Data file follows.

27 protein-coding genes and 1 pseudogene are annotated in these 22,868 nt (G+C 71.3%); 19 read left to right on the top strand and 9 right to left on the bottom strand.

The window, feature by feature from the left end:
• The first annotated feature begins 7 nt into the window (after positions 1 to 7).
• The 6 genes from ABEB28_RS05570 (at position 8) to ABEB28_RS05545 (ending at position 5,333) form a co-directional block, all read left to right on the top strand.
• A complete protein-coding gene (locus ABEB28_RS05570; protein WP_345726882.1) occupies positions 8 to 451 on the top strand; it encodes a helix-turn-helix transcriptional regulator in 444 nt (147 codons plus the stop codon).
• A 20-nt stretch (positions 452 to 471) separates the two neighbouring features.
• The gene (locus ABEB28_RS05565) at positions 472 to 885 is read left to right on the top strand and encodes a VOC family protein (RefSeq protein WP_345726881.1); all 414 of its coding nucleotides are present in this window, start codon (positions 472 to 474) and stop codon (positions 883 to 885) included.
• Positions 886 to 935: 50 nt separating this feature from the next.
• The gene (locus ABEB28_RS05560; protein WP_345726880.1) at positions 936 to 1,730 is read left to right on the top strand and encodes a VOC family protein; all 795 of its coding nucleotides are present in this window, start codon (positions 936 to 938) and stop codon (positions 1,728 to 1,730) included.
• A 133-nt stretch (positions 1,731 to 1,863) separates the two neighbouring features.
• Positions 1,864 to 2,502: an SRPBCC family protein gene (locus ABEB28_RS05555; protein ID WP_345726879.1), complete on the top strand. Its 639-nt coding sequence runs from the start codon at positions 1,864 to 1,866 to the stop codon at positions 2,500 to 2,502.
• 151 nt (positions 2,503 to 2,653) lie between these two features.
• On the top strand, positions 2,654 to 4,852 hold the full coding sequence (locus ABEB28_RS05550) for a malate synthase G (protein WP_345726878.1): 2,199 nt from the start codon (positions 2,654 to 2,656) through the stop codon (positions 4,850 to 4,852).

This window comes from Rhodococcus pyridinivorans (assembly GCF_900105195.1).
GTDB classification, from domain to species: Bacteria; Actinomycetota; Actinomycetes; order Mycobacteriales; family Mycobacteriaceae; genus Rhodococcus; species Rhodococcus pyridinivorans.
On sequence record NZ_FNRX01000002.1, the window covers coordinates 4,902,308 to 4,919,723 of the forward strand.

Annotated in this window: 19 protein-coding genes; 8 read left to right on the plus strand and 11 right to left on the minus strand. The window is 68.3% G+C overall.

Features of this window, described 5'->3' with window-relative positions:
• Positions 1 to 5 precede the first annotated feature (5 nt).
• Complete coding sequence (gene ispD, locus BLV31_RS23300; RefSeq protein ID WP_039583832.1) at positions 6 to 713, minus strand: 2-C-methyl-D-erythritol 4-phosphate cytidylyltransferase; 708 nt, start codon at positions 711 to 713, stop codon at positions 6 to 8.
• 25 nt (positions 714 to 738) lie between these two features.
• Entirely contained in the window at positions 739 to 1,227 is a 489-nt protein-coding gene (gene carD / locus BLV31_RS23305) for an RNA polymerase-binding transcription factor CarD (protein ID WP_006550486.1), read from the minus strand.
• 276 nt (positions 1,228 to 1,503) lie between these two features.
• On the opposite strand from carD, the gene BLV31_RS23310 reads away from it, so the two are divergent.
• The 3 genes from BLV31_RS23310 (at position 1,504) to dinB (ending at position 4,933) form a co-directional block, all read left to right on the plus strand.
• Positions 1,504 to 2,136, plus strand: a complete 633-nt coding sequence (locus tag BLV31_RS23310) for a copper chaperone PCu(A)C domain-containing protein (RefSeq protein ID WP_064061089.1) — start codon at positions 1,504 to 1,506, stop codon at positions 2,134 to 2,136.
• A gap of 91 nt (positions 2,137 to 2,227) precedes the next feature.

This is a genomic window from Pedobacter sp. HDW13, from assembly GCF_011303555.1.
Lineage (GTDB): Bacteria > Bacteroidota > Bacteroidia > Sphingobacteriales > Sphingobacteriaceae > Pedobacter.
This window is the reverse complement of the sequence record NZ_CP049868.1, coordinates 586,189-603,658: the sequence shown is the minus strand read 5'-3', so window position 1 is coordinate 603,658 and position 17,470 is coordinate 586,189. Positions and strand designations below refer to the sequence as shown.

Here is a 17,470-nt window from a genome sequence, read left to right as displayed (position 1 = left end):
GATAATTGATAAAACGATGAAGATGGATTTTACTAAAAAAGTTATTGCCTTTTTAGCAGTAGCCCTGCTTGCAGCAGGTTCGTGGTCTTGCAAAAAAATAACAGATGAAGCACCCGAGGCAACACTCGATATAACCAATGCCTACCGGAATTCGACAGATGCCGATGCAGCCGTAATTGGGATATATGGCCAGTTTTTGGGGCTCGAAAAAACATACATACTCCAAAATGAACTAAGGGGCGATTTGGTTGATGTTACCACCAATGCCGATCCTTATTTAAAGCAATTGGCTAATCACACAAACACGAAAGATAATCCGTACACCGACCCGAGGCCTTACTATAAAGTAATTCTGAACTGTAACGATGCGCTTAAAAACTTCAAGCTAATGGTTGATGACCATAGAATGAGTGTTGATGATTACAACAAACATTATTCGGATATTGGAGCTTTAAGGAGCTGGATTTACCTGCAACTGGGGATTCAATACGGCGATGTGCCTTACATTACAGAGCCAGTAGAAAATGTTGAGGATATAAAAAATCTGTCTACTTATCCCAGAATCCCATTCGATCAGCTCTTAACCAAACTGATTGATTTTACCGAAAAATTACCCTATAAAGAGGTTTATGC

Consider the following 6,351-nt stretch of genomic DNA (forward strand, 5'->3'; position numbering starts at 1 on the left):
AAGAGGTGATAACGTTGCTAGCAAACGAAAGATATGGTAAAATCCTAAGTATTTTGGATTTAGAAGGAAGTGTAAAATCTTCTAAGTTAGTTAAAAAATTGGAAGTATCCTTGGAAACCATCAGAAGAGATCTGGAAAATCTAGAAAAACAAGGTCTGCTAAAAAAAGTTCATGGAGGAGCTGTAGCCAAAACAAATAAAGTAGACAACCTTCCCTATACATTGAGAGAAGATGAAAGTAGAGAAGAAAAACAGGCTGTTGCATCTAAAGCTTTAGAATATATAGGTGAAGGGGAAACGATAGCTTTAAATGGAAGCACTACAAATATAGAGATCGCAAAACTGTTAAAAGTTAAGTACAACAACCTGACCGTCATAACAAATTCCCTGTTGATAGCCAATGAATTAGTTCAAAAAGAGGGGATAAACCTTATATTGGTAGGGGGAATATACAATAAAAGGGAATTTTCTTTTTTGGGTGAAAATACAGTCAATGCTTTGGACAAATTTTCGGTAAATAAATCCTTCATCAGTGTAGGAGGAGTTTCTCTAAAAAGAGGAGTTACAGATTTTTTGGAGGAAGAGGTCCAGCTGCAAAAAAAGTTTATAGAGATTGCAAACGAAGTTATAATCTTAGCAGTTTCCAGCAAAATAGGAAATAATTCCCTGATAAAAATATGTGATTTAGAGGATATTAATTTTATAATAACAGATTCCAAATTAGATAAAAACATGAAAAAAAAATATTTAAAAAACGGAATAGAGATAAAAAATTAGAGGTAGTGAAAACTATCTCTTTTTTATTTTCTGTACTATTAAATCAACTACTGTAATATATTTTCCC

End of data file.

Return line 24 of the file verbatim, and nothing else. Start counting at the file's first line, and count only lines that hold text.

• On the opposite strand from carD, the gene BLV31_RS23310 reads away from it, so the two are divergent.